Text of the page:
“It’s obvious, of course.”
How many non-sequitur dialogues in 221B began with this sentence, John thought as he looked up from folding laundry.
Sherlock was on the sofa, gesturing toward the television screen. On the floor next to the heap of clothing, Rosie was clutching her Paddington Bear while raptly watching the cartoon images.
“He not only is wearing clothes, (did they stretch? are they oversized?), but he speaks English. And the whole castle is full of talking furniture. I thought this was supposed to be the *smart* princess.”
John smirked. “Only you would find fault in the logic of a Disney Princess, Sherlock.” Moments like this helped him forget all the troubles of the past, all the worries of the present. Right now, it was just John, his little girl, and the endearing genius they lived with.
“And wouldn’t someone in the villages remember that they had a regent within riding distance? Who runs their country?”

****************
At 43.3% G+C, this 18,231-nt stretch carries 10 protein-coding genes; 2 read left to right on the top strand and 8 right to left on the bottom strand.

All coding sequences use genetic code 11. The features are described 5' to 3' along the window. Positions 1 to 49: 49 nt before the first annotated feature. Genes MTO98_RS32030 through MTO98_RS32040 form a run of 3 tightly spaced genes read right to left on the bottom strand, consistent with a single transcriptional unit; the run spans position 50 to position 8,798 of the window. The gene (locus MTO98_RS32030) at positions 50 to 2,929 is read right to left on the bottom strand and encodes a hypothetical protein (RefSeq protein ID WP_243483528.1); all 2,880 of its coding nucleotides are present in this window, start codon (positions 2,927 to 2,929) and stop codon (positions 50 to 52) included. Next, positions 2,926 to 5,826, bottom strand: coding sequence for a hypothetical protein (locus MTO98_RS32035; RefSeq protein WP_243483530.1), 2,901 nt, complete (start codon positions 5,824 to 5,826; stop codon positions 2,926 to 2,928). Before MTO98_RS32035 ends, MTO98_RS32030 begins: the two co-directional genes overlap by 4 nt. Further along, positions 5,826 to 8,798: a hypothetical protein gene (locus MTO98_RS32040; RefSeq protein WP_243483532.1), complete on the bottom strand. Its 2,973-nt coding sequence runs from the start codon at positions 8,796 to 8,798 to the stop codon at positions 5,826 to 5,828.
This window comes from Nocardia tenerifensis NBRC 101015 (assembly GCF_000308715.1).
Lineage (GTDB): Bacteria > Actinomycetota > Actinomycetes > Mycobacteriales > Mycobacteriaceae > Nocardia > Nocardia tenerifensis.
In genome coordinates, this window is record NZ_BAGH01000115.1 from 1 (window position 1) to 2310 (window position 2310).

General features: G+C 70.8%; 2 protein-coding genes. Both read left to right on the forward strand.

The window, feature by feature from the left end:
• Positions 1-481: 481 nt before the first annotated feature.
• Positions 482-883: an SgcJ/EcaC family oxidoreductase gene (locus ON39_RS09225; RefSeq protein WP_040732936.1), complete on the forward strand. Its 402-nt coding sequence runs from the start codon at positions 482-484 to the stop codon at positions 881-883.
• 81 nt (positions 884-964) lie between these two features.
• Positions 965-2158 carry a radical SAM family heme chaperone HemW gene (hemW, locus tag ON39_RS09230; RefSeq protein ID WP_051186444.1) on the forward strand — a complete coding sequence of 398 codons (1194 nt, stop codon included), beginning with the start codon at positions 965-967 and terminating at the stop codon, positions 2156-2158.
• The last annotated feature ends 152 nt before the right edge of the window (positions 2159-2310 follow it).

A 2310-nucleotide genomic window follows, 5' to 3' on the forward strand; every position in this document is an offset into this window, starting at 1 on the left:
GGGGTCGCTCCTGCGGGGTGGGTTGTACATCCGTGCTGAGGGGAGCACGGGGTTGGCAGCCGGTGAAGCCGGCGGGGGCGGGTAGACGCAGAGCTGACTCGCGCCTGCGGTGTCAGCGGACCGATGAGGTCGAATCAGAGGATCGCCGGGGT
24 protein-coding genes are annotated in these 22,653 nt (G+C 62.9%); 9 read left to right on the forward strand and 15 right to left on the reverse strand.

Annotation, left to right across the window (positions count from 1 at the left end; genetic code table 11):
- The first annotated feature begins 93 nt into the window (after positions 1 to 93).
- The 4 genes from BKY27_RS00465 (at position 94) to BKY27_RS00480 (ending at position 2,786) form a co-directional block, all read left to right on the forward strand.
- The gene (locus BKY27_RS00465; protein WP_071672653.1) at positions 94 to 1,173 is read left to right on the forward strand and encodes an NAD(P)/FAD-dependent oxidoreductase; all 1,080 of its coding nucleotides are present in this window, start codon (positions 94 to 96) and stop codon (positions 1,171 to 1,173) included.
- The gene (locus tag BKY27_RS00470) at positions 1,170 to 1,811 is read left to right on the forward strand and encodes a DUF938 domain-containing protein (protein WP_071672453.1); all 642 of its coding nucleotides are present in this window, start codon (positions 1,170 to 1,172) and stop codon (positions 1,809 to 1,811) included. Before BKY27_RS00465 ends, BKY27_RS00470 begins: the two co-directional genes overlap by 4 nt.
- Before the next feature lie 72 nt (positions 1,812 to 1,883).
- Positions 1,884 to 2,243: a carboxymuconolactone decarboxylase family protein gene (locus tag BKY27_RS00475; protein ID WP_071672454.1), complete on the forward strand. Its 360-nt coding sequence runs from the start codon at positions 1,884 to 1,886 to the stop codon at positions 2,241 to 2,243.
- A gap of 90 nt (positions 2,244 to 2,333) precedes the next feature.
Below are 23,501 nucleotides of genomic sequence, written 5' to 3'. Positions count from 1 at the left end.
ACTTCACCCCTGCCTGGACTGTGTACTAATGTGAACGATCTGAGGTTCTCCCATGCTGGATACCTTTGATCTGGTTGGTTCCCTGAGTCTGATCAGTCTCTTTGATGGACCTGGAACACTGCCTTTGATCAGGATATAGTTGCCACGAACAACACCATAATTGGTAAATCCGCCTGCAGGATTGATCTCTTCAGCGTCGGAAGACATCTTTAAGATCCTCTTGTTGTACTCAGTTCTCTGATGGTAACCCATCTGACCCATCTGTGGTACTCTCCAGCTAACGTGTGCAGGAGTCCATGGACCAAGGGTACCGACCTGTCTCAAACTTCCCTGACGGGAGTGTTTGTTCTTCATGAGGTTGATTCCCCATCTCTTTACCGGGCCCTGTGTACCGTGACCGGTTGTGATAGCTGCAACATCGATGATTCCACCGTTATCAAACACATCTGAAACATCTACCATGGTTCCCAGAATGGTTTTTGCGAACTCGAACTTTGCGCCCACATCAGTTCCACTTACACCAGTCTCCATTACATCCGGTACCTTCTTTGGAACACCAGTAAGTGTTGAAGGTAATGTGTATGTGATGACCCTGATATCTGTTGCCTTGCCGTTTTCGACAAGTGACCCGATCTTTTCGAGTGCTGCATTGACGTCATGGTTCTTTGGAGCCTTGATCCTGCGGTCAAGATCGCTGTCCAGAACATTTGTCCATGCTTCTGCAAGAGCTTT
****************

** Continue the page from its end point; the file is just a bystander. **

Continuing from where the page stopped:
John tossed a ball of socks at Sherlock’s head, “Magic?”
He scoffed, “Oh yes, John, countries are run by magic, or rather, I’m sure that’s what my brother would have you believe, that each morning he wakes up and waves his little wand, -John, stop giggling, Watson is present, - and everything takes care of itself.”
“Somehow, I don’t know if a movie about the finer points of government paperwork would pull attention quite as well as the dancing candlestick…”
“AND! And! How is it that only two characters have French accents but the story is supposed to take place in France?” Sherlock waved his arms emphatically.
His question will forever remain unanswered, for at that point, Rosie, who found John’s navy socks in the laundry, tied them in an all-too familiar way around her Paddington’s neck, popped his little felt collar, and turned the bear toward the detective, trying to deepen her voice to speak to him,
“It just a movie, Sh’lock.”